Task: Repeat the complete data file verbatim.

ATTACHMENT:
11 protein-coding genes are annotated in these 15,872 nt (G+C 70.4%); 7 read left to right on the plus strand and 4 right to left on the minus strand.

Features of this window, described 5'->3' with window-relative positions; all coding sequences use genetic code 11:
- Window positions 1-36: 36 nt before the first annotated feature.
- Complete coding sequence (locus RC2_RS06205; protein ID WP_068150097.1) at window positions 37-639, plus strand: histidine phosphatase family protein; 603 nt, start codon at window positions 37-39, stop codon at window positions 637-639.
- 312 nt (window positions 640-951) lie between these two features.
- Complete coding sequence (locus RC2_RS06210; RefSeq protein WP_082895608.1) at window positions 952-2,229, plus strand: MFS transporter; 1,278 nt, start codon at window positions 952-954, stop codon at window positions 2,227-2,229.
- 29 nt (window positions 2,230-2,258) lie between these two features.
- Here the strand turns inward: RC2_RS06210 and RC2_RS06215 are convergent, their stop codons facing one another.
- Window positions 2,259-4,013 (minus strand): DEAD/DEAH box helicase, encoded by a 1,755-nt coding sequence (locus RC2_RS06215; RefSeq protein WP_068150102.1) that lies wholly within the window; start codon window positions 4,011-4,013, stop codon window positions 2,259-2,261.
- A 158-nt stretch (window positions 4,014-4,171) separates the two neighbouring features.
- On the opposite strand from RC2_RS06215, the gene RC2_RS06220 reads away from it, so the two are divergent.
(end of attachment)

11 protein-coding genes are annotated in these 15,872 nt (G+C 70.4%); 7 read left to right on the plus strand and 4 right to left on the minus strand.

Features of this window, described 5'->3' with window-relative positions; all coding sequences use genetic code 11:
- Window positions 1-36: 36 nt before the first annotated feature.
- Complete coding sequence (locus RC2_RS06205; protein ID WP_068150097.1) at window positions 37-639, plus strand: histidine phosphatase family protein; 603 nt, start codon at window positions 37-39, stop codon at window positions 637-639.
- 312 nt (window positions 640-951) lie between these two features.
- Complete coding sequence (locus RC2_RS06210; RefSeq protein WP_082895608.1) at window positions 952-2,229, plus strand: MFS transporter; 1,278 nt, start codon at window positions 952-954, stop codon at window positions 2,227-2,229.
- 29 nt (window positions 2,230-2,258) lie between these two features.
- Here the strand turns inward: RC2_RS06210 and RC2_RS06215 are convergent, their stop codons facing one another.
- Window positions 2,259-4,013 (minus strand): DEAD/DEAH box helicase, encoded by a 1,755-nt coding sequence (locus RC2_RS06215; RefSeq protein WP_068150102.1) that lies wholly within the window; start codon window positions 4,011-4,013, stop codon window positions 2,259-2,261.
- A 158-nt stretch (window positions 4,014-4,171) separates the two neighbouring features.
- On the opposite strand from RC2_RS06215, the gene RC2_RS06220 reads away from it, so the two are divergent.